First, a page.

Here is the situation. Red team is attacking and makes a long pass, Blue defender runs toward the ball and calls out “Mine” and then clears the ball up field. The Center blows the whistle and awards an indirect free kick to the Red attacking team. This type of play happens again during the game where the Blue defender calls out that he has the ball, “I got it.” The Center again awards an indirect free kick to the attacking team. After the game the Blue coach questioned the calls and was told, “The defender was using trickery which impeded the progress of the Red players playing the ball”. Is there some new rule that I am unaware of or some old rule that I don’t understand the interpretation of?
Answer (August 30, 2007):
No, the defender is not using “trickery,” “trickery” cannot be used to impede opponents, and there has been no change to the rules. Your referee has apparently misinterpreted the Laws — or someone misunderstood what he or she said.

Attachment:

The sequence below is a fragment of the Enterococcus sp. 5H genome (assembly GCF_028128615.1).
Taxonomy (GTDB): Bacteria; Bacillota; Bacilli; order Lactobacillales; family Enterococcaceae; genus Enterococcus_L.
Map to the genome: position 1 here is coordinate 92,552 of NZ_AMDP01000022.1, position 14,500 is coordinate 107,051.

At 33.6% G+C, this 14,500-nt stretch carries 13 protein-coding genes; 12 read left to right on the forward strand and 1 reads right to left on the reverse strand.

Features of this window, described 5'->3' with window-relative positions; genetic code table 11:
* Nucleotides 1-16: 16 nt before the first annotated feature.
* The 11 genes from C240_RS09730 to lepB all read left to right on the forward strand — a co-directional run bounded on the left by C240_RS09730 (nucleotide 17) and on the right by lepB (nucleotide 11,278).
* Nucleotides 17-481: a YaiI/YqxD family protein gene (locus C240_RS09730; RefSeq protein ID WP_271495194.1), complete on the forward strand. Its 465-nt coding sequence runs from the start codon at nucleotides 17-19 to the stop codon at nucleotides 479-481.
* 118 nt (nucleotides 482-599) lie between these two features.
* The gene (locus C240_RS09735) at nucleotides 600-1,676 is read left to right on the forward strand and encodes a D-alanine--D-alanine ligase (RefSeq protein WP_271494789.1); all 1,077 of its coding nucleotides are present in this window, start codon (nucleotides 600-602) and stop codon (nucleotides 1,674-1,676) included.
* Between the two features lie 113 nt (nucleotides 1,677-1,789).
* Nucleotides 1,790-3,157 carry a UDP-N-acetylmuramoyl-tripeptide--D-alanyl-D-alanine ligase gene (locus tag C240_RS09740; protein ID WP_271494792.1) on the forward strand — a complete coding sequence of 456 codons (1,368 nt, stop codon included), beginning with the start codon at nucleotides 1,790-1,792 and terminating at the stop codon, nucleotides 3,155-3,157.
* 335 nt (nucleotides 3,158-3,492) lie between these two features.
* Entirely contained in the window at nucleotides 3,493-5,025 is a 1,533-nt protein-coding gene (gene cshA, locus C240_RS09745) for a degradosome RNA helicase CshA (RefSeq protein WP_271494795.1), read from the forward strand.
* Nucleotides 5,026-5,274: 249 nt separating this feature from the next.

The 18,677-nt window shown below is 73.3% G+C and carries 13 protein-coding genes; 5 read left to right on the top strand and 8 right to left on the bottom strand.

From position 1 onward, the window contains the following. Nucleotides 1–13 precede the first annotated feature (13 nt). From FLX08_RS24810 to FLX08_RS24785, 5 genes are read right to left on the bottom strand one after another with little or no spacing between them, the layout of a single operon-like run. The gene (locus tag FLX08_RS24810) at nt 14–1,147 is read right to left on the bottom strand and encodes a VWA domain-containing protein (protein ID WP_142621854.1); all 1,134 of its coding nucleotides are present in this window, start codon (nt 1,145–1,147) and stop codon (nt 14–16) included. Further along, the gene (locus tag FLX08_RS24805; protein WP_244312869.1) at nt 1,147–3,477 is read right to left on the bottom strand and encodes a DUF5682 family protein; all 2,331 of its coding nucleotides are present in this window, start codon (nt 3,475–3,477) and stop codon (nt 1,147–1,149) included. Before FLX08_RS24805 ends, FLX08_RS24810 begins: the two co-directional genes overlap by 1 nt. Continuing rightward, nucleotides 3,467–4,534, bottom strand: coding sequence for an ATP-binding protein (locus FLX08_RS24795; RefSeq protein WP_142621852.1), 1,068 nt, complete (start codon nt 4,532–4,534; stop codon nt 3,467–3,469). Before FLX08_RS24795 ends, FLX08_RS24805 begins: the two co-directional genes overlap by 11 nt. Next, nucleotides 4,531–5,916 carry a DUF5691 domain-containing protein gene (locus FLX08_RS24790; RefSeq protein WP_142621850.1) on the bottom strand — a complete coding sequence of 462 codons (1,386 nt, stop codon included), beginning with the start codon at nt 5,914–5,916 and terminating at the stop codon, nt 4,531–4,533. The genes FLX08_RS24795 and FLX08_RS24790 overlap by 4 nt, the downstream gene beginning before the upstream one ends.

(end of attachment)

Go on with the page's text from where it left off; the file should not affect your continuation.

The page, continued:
(1) If a player is the only one near the ball and shouts “mine,” there is no infringement of the Law. It is only when a defending player actually deceives the attacking team that he or she would be punished with a caution for unsporting behavior and the attacking team would be awarded an indirect free kick from the place of the infringement.
(2) Players may only be impeded when an opponent prevents them from playing the ball by placing his/her body between them and the ball and the opponent is not within playing distance of the ball.
(3) The rule for shouting “mine” by defenders has always been there. However, attacking players are allowed to use this same sort of guile without being punished.